From the moment he made a name for himself in Nashville, Dierks Bentley has managed to fit in just about everywhere.
From the moment he made a name for himself in Nashville, Dierks Bentley has managed to fit in just about everywhere. Along with many of his country music heroes, he lent his vocals to a Grammy-winning Louvin Brothers tribute album in 2003. Yet he’s just as likely to show up on stage at rock festivals like Bonnaroo or Lollapalooza. As one of country music’s most relentless road warriors, he’s currently crisscrossing the continent opening shows for Brad Paisley-a gig that started just a month after performing at the Nobel Peace Prize concert in Norway.
Although it’s a rarity in Nashville, Bentley scored a No. 1 with his debut single, “What Was I Thinkin’,” which paved the way for “How Am I Doin’,” “Lot of Leavin’ Left to Do,” “Settle For a Slowdown,” “Free and Easy (Down the Road I Go)” and the title track of his new album, Feel That Fire. Although he co-wrote his first 11 country singles, he’s also recorded material by the likes of Radney Foster, Jamie Hartford and Buddy Miller.
“I’m not afraid to cut an outside tune,” he insists. “I really feel like what we [his band] do is a little different, you know? It’s still right there in mainstream country, but what I sing and what we do is just a little different, and I have a hard time finding songs that match, and that are true to what I am.”
At 19, Bentley moved to Nashville to attend Vanderbilt University. He later landed a job in the tape room of TNN (The Nashville Network), researching old TV shows. During his time there, he was firmly chastised for asking too many times for free tickets to the Grand Ole Opry. In a clever twist of fate, he joined the Opry’s all-star cast in 2005. Yet, he’s quick to admit that doesn’t automatically fit the mold of those country singers who came before him.
“I can’t sing stuff that is overly ‘country,'” he says. “I wasn’t raised on a farm and I’m not really comfortable singing stuff that’s not who I am. But I’ve traveled and I’ve been all over this country, and I’ve found that country music isn’t about wearing a cowboy hat and growing up on a farm. It’s a lifestyle, it’s a culture, and it’s a mindset.”
In this exclusive interview with American Songwriter, the 33-year-old star talks about how he learned the craft of country songwriting, his recent collaborations with Rodney Crowell and Patty Griffin, and what advice he’d give to young songwriters.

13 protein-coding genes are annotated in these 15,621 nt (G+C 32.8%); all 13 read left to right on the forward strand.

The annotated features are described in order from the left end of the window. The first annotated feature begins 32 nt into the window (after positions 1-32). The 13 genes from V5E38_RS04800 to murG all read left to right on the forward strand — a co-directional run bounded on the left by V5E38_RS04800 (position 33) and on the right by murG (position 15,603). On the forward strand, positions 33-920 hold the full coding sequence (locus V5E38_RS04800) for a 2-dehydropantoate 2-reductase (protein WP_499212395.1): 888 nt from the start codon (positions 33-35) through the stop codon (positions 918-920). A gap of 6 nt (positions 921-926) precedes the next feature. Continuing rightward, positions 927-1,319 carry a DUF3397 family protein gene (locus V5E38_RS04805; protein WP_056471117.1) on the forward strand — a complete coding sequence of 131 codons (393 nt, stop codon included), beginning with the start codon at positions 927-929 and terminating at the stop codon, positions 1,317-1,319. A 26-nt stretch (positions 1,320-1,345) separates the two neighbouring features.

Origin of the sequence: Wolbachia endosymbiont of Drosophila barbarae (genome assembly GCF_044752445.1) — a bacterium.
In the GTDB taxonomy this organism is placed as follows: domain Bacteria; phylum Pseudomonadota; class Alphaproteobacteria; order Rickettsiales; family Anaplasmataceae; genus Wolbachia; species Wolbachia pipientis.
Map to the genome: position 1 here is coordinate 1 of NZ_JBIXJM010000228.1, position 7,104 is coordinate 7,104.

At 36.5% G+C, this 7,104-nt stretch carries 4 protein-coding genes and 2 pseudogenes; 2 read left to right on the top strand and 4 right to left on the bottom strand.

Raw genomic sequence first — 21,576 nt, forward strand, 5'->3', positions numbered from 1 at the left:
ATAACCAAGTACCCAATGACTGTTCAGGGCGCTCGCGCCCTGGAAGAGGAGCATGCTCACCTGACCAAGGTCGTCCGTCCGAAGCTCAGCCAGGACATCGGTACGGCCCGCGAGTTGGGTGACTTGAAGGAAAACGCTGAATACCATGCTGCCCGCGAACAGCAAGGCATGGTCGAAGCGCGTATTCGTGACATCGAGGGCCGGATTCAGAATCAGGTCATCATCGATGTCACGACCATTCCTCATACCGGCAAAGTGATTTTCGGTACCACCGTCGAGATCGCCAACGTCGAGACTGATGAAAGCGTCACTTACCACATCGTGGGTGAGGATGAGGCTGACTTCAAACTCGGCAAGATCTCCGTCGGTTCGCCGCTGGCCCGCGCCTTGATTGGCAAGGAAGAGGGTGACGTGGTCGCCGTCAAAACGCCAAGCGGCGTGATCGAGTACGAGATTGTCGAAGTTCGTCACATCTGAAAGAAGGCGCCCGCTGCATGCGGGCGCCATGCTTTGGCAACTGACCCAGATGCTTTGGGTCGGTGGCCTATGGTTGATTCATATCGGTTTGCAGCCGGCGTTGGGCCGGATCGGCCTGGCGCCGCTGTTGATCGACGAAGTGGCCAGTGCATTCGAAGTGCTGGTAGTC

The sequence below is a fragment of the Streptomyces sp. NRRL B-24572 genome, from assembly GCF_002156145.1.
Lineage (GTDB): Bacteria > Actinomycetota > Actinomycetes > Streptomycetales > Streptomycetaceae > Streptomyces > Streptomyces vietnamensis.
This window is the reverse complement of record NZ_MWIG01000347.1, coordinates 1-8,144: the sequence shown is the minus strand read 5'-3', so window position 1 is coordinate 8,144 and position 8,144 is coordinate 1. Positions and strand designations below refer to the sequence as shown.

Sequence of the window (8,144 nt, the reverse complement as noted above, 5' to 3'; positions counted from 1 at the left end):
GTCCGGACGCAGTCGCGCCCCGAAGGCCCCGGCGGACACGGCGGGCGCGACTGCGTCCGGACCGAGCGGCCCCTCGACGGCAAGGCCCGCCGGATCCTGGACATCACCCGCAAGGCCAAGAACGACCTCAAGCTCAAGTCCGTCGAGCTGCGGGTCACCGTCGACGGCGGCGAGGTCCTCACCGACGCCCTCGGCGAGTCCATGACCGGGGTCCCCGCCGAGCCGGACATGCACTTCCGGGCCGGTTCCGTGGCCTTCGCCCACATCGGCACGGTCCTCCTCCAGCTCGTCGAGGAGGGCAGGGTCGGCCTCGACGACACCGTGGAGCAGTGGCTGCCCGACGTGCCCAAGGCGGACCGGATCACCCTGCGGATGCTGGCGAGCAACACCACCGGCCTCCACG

Aspiring musicians in Nashville can really get an education of playing the honky-tonks and the clubs. As a songwriter, how did that experience benefit you?
As a songwriter, you have to learn all the old songs. And you’re studying those songs, just when you’re playing for tips and stuff. You’re also inadvertently learning the craft of proper structure for a verse and chorus, and the time-honored tradition of country music. There’s not only a good hook, but a good knife-stab in there somewhere that twists the whole story around at the end. A lot of times I’d write all those lyrics down so I wouldn’t forget them, and in doing that, you can see how a proper song looks, and fits on paper. There’s a lot to learn by learning the old standards.
As a musician, it definitely benefits you because you have to not only get up there and sing, but you also have to surround yourself with other musicians, and you’re forced to go out there and find those guys. I wish I still had it, but I had this crinkled up piece of paper of numbers-I finally made one solid piece of paper, I had all typed out. Then of course I scratched numbers out, put one in, penciled a new steel player in, or you add a drummer. You just have your guys so if somebody cancels on you at three in the afternoon, you say “OK… Hey dude, would you like to come down and play tonight?” It forces you to really get to know the community of musicians here in Nashville. There’s no soft way to fall. You have to start calling people out of the blue, and you meet them on the stage: “Hey, we do 50s and 60s shuffles, come on in.”